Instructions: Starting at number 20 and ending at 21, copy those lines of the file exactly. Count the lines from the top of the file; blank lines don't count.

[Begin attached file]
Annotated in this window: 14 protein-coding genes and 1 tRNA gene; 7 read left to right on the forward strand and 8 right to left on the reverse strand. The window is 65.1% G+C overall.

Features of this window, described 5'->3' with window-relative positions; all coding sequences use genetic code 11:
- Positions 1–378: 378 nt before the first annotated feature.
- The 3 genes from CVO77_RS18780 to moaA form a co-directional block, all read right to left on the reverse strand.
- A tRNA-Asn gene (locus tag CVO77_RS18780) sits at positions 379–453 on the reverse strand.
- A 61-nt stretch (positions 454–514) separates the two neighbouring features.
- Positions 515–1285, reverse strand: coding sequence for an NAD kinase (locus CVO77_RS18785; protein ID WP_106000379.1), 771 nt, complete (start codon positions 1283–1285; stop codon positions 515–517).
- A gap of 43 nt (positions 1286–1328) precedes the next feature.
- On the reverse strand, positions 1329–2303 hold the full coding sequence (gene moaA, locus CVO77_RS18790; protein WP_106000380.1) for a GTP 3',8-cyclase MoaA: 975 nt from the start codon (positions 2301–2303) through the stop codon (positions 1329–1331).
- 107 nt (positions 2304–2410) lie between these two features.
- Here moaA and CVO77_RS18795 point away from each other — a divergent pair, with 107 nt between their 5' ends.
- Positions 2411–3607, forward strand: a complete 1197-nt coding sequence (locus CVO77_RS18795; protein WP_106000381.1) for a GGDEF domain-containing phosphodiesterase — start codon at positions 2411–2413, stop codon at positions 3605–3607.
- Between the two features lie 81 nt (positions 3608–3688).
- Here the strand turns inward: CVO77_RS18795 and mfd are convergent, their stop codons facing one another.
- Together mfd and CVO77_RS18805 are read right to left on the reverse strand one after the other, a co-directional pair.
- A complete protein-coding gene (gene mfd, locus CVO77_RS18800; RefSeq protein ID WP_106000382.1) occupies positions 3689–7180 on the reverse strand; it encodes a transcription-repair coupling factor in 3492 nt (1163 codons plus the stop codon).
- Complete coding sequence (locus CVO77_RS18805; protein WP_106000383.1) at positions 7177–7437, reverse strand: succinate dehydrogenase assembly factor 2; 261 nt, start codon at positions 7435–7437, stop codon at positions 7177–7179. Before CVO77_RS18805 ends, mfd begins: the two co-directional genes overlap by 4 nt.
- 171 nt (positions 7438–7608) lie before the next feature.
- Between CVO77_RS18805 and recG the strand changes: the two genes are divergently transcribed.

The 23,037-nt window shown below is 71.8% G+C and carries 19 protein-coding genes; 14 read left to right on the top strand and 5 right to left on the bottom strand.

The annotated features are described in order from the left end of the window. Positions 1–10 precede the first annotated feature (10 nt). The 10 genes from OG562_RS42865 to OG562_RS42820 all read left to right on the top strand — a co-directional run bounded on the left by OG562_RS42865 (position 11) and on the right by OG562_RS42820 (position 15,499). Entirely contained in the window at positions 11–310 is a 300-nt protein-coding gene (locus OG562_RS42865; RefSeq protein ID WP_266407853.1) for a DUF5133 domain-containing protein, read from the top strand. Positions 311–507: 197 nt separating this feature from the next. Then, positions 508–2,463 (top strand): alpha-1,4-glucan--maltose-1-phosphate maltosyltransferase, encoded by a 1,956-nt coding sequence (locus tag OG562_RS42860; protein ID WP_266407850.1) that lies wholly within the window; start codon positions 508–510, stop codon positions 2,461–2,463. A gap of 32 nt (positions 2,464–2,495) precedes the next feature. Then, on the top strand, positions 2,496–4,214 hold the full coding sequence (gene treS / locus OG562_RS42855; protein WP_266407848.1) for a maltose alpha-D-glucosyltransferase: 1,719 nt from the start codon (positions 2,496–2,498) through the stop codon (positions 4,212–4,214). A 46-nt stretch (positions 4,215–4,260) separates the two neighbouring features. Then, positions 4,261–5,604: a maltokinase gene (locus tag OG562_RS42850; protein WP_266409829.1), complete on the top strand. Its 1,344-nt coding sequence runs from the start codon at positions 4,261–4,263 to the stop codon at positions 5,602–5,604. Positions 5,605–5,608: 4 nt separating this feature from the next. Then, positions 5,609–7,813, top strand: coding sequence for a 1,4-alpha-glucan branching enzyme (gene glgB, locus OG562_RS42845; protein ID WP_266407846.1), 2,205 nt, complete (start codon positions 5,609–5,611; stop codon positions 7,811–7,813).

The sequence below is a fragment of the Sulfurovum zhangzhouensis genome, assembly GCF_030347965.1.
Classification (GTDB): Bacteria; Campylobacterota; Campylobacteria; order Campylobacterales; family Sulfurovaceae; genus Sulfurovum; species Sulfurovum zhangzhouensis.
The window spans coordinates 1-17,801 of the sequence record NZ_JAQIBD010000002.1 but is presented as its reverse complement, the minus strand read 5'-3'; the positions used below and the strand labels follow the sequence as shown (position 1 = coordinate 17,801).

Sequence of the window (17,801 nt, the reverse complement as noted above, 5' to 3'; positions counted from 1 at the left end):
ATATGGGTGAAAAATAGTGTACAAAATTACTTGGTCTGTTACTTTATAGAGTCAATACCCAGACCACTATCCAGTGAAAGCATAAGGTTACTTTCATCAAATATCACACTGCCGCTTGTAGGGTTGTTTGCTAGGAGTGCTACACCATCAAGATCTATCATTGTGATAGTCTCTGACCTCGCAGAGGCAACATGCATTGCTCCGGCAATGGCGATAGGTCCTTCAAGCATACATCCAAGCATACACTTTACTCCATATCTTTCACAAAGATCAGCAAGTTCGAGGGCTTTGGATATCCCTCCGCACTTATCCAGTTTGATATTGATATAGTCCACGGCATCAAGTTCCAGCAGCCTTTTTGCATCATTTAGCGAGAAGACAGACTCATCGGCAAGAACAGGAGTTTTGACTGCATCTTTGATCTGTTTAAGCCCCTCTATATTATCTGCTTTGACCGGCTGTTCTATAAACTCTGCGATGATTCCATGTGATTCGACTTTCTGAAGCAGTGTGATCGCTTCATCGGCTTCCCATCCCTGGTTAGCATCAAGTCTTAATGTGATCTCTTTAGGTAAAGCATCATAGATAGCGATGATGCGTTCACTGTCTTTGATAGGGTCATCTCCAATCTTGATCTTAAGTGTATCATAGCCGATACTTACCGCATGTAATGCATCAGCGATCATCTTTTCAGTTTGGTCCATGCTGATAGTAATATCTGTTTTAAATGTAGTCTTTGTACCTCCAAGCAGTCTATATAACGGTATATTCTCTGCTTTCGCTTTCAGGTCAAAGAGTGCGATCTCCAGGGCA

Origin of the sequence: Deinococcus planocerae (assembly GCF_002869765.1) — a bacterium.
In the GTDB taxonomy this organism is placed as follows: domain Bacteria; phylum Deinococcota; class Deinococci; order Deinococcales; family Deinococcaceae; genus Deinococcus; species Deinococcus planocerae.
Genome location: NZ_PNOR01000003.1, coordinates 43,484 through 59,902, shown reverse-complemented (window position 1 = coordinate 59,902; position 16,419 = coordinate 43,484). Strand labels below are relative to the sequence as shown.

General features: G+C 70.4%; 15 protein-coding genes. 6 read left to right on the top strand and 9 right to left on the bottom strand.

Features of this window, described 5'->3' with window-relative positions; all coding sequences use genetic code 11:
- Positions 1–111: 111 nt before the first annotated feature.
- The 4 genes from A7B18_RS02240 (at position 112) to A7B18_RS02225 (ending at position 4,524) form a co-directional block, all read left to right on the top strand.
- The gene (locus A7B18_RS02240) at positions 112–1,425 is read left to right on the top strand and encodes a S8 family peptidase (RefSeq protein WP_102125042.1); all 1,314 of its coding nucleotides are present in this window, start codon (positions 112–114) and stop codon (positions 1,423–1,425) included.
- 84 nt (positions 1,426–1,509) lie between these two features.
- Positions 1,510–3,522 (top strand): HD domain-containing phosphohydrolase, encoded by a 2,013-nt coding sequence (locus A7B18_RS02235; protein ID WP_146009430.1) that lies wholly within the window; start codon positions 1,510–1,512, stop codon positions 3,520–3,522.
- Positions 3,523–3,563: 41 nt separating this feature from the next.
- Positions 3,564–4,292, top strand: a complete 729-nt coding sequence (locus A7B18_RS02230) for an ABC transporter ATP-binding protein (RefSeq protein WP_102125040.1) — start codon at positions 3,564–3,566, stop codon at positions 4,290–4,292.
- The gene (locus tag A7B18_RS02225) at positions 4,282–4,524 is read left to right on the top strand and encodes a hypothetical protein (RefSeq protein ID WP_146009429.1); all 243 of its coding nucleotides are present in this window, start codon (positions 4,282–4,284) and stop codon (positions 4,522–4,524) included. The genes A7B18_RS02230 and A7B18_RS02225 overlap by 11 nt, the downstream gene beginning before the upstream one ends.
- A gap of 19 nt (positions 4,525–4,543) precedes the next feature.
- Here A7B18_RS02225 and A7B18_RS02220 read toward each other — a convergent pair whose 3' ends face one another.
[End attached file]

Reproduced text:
The 23,037-nt window shown below is 71.8% G+C and carries 19 protein-coding genes; 14 read left to right on the top strand and 5 right to left on the bottom strand.

The annotated features are described in order from the left end of the window. Positions 1–10 precede the first annotated feature (10 nt). The 10 genes from OG562_RS42865 to OG562_RS42820 all read left to right on the top strand — a co-directional run bounded on the left by OG562_RS42865 (position 11) and on the right by OG562_RS42820 (position 15,499). Entirely contained in the window at positions 11–310 is a 300-nt protein-coding gene (locus OG562_RS42865; RefSeq protein ID WP_266407853.1) for a DUF5133 domain-containing protein, read from the top strand. Positions 311–507: 197 nt separating this feature from the next. Then, positions 508–2,463 (top strand): alpha-1,4-glucan--maltose-1-phosphate maltosyltransferase, encoded by a 1,956-nt coding sequence (locus tag OG562_RS42860; protein ID WP_266407850.1) that lies wholly within the window; start codon positions 508–510, stop codon positions 2,461–2,463. A gap of 32 nt (positions 2,464–2,495) precedes the next feature. Then, on the top strand, positions 2,496–4,214 hold the full coding sequence (gene treS / locus OG562_RS42855; protein WP_266407848.1) for a maltose alpha-D-glucosyltransferase: 1,719 nt from the start codon (positions 2,496–2,498) through the stop codon (positions 4,212–4,214). A 46-nt stretch (positions 4,215–4,260) separates the two neighbouring features. Then, positions 4,261–5,604: a maltokinase gene (locus tag OG562_RS42850; protein WP_266409829.1), complete on the top strand. Its 1,344-nt coding sequence runs from the start codon at positions 4,261–4,263 to the stop codon at positions 5,602–5,604. Positions 5,605–5,608: 4 nt separating this feature from the next. Then, positions 5,609–7,813, top strand: coding sequence for a 1,4-alpha-glucan branching enzyme (gene glgB, locus OG562_RS42845; protein ID WP_266407846.1), 2,205 nt, complete (start codon positions 5,609–5,611; stop codon positions 7,811–7,813).